Now bearing this evidence in mind, gaming companies could still appeal to their core fans and increase their conversions with new demographics by using different landing pages. Choosing different language for your copy, focusing on different USPs and visuals can make a big difference to the type of audience who convert.
If you are concerned that, despite using demographic targeting, you still have audience types reaching the wrong landing pages, landing themselves can be the solution.
SCI Solutions deal with the problem beautifully:
This way even if the audience saw the wrong ad and clicked through, the advertiser is still able to elegantly funnel them to a specifically designed landing page. This can work with different genders, ages, income levels, job titles and it can work for one product or service.
Naturally some elements are universally preferred by all users, so be sure not to sacrifice common sense in the desire to cultivate landing pages for different audience types. Most landing pages should still maintain concise, unfussy design, easy language, clear directions and do not ask for too much information on forms.
When using this hack in your PPC advertising never assume you know what styles different audiences will prefer, just because you are a member of that demographic.
Leave your own bias at the door for the best results and use split testing in combination with separate designs for audience types.
This hack should also help advertisers to not be hasty in disregarding certain audience types for their product or service. Don’t pause a campaign with a landing page and ad designed for one demographic if its doing badly. First try to figure out the cause. If the audience you expected to like your page is underperforming, perhaps you should open up the campaign to new audiences you did not anticipate.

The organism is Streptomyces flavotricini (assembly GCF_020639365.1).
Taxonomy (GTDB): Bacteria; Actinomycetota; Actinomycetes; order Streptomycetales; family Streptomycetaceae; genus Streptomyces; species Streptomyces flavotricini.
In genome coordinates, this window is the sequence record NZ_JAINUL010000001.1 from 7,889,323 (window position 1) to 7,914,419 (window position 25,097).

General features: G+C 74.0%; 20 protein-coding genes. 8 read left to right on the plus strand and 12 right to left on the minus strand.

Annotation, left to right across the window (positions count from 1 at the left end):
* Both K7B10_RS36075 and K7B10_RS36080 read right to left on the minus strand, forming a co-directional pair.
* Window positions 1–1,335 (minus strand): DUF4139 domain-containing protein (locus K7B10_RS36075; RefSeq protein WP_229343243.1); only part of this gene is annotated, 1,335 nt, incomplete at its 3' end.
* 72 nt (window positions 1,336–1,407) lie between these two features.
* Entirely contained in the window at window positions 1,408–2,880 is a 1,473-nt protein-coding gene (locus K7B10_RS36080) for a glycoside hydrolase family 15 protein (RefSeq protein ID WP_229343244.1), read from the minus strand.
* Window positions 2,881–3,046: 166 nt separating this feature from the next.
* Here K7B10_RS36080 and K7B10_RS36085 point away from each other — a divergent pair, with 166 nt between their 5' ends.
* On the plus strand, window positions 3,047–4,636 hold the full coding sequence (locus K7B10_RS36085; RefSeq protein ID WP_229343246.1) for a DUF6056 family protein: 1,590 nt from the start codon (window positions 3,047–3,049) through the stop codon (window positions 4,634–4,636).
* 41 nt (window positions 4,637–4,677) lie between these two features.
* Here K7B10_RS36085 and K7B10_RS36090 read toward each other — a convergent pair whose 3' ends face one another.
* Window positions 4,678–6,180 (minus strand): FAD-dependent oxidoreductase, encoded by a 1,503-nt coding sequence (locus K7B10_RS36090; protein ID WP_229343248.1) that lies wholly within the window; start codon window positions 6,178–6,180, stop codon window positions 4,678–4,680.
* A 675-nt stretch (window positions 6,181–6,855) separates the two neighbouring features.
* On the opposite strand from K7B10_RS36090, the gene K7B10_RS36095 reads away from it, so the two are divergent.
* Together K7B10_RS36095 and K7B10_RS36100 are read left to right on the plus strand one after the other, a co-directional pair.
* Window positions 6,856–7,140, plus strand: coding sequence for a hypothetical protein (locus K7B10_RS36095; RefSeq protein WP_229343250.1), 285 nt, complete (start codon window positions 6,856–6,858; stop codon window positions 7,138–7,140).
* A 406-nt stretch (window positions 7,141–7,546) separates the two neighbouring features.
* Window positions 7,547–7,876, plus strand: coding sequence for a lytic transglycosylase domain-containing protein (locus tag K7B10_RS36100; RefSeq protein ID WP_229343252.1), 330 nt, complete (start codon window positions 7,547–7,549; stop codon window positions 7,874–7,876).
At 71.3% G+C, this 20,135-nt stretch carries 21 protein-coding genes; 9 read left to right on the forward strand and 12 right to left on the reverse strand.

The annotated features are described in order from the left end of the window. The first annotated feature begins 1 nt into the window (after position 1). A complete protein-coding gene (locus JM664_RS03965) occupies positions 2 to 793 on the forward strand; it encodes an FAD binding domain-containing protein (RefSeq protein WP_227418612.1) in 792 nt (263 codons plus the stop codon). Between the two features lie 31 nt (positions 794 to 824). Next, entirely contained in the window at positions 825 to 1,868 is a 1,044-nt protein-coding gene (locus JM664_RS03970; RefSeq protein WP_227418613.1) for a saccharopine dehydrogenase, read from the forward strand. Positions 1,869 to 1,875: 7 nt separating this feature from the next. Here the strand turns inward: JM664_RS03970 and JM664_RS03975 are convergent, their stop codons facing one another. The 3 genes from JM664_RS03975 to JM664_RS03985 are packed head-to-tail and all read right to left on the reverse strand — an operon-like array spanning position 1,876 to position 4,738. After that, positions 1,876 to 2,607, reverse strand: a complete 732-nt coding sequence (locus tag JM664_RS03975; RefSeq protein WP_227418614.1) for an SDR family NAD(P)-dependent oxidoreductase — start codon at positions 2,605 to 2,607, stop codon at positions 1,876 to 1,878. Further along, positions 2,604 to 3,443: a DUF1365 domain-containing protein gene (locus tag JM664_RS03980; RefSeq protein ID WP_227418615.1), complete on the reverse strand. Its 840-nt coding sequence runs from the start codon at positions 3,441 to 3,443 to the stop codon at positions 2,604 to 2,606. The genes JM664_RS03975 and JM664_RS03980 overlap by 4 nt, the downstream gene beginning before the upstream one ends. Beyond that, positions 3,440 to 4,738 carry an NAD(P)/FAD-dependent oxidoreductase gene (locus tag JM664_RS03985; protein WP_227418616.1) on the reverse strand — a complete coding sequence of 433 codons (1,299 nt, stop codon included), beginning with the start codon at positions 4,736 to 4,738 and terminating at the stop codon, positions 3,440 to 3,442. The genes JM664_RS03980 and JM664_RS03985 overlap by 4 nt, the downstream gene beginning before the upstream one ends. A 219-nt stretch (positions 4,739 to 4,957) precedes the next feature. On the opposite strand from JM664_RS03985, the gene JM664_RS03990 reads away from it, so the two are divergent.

If you are serious about developing separate landing pages and strategies for different audiences, you can go even further than demographic segmentation.
Don’t forget that in marketing you can segment by many criteria. In AdWords you will have already encountered demographic, geographic and behaviour targeting.
Programmatic advertising takes behaviour targeting one step further but your strategy can also be segmented by known pain points, culture, occasion and even psychographic segmentation.
Psychographic segmentation goes beyond basic demographic segmentation. It is very useful for advertisers to embrace this PPC hack, as it analyses the ‘why’ behind conversions not just the who. Asking who are my convertors is only part of the story. You will never truly understand what strategy will be best unless you know why they convert. Psychographic segmentation can help and you can then create accurate buyer personas and even better targeted multi landing pages.
Take a look at this informative video from Learn.infusionsoft.com on the power of psychographic targeting:
To implement the PPC hack of separate landing pages by buyer persona using psychographic assessment, you will need to do some work outside the AdWords platform. By sending surveys, asking the right questions in email marketing, analysing reviews and creating conversations on social media, you can discover why your convertors bought your product/service and what they like about it. Never assume that what you regard as your main USP is the reason people convert. People buy for different reasons and that is why using psychographic analysis before building your separate landing pages is such a handy tactic for boosting conversion rates.